I like to consider myself a well-rounded individual with lots of different interests, but I do admit that I occasionally develop certain preoccupations that might be considered a bit left of center or even downright odd. My kids like to say that I’m like a podcast app where listeners select a topic and I then provide all the details of my research and empirical data. Recent episodes range from top beauty creams to keep your forearms looking youthful, to the countless benefits of a new sound app called Endel that will help you have the best night’s sleep ever, to the reasons why avocados may just be the perfect food. As you might expect, cocktails and astrology are the largest tabs on my touch screen with far too many episodes to count. In the last year or so, one of my most recently played podcasts has been about vultures. Yes, you are reading that correctly. Where on earth did this interest come from? Well, let me tell you a story. As the youngest member of my family, I have been without almost all of my older relatives like grandparents, aunts and uncles, as well as my own parents for quite a while now. They are all resting peacefully in the same cemetery, and when I would go to visit them I had a favorite spot where I would park my car and could have a conversation with all of them at once. It was next to a very pretty line of those tall tombstones that always seem to have strong Italian names on them like Garibaldi or Lanza. As a person whose 23andme profile indicates 97% Italian ethnicity, it’s okay for me to say that. As I was sitting there one day offering up some prayers to whoever was listening, an enormous black vulture came and landed on one of the stones with his wings spread out in what I later learned is called the horaltic pose. He was basking in the sun. What a photo opportunity, right?? Believe me, I tried, but I was so startled that I ended up snapping an absolutely lovely shot of my dashboard and a flash of blue sky. My new friend looked at me with a disdainful scowl, and my chance at capturing the best photo ever flew off in a powerful whoosh of black feathers. I was left wondering if he’d been real or just a figment of my imagination. In that moment, my fascination with vultures began.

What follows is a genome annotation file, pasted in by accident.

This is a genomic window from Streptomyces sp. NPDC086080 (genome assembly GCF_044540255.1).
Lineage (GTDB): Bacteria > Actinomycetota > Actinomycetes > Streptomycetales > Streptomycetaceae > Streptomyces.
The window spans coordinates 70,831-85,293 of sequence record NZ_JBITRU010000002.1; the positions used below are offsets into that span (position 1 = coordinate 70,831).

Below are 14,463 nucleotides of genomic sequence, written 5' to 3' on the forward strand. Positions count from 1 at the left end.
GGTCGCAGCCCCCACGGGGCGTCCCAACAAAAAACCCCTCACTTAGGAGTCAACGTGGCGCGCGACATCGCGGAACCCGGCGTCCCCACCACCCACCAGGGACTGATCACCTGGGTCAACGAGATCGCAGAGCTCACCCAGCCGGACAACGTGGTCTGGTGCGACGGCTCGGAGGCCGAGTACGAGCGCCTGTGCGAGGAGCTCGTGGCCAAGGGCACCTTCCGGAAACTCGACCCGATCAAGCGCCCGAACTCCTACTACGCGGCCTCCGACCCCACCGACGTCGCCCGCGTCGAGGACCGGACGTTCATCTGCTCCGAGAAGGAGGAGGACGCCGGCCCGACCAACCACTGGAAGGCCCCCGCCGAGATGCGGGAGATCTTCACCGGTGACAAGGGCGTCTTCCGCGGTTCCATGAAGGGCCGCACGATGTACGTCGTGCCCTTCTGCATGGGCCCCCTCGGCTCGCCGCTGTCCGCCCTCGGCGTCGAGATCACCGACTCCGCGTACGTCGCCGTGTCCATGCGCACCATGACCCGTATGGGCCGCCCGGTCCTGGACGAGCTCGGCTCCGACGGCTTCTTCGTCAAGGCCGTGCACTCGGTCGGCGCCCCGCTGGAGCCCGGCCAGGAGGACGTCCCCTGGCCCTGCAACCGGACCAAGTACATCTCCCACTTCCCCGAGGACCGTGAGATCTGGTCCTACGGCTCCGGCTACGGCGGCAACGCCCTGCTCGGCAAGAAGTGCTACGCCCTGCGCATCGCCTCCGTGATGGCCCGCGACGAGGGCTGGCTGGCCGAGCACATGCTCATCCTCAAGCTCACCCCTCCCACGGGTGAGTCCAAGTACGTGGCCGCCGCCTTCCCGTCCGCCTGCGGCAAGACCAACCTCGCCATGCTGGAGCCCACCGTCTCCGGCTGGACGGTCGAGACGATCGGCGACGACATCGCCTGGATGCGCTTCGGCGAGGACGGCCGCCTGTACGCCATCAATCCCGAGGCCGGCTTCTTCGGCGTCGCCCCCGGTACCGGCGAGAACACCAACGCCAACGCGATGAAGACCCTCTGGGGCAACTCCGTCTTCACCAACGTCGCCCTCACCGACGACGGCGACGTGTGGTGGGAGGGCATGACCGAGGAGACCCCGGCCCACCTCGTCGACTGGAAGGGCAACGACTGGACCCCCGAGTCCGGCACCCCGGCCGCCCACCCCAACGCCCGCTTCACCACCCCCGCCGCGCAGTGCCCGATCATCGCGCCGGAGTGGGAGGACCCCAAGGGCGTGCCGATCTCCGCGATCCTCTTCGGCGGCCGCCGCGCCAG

The thing that originally appealed to me about these incredible birds was their appearance. I know that may sound crazy to some of you, but they have that cool sense of creepiness that belongs right up there with the scariest of the bad guys like Darth Vader, for example. If you’ve ever had the opportunity to see one up close, as I did, they have a particular way of looking at us as humans that made me feel as though my capabilities were somehow being assessed. It made me wonder what it is that they are measuring. Determined to find out more about them, I learned that they are scavengers and not birds of prey. Their food is what’s left behind on the road or in the field that no one else wants to touch. Their sharp beaks, bald heads, and highly acidic digestive systems are designed to efficiently process this carrion and remove most of it, allowing what’s left to more rapidly release and return to the earth. In this way, they have the extremely important job of keeping the ecosystem in balance for us. There’s a definite irony in the fact that vultures are often associated with roadkill as though they have somehow caused it, when it is really human beings who should assume that responsibility. We build the roads, we drive the cars, we encroach on the environment. And I’m speculating as to why they give us that resting vulture face?? Despite the serious work they do, vultures are not solitary grim reapers that roam the world like the scary vampires for which many of us have them pegged. Instead, they are quite social, hanging out in groups and chatting the hours away, although since they have no voice boxes they really can’t sing, squawk, or hoot like other birds. Unfortunately they hiss like the Nazgul of The Lord of the Rings trilogy, and that most definitely adds to their creep factor. In what was one of the best gifts ever, my daughter Wendy recently surprised me with a trip to a bird rehabilitation sanctuary in Bernardsville, NJ called The Raptor Trust. She’d set up a private tour for us, the highlight of which was the opportunity to meet two residents there, a black vulture named Winston and a turkey vulture named Turkleton, who had imprinted on humans early on and had become the sanctuary’s busiest ambassadors. These very large, very scary birds hopped over to me like puppies, hissing away, and then went on to put on an amazing display of jumping from perch to perch and doing all sorts of tricks. I was so happy that I nearly cried.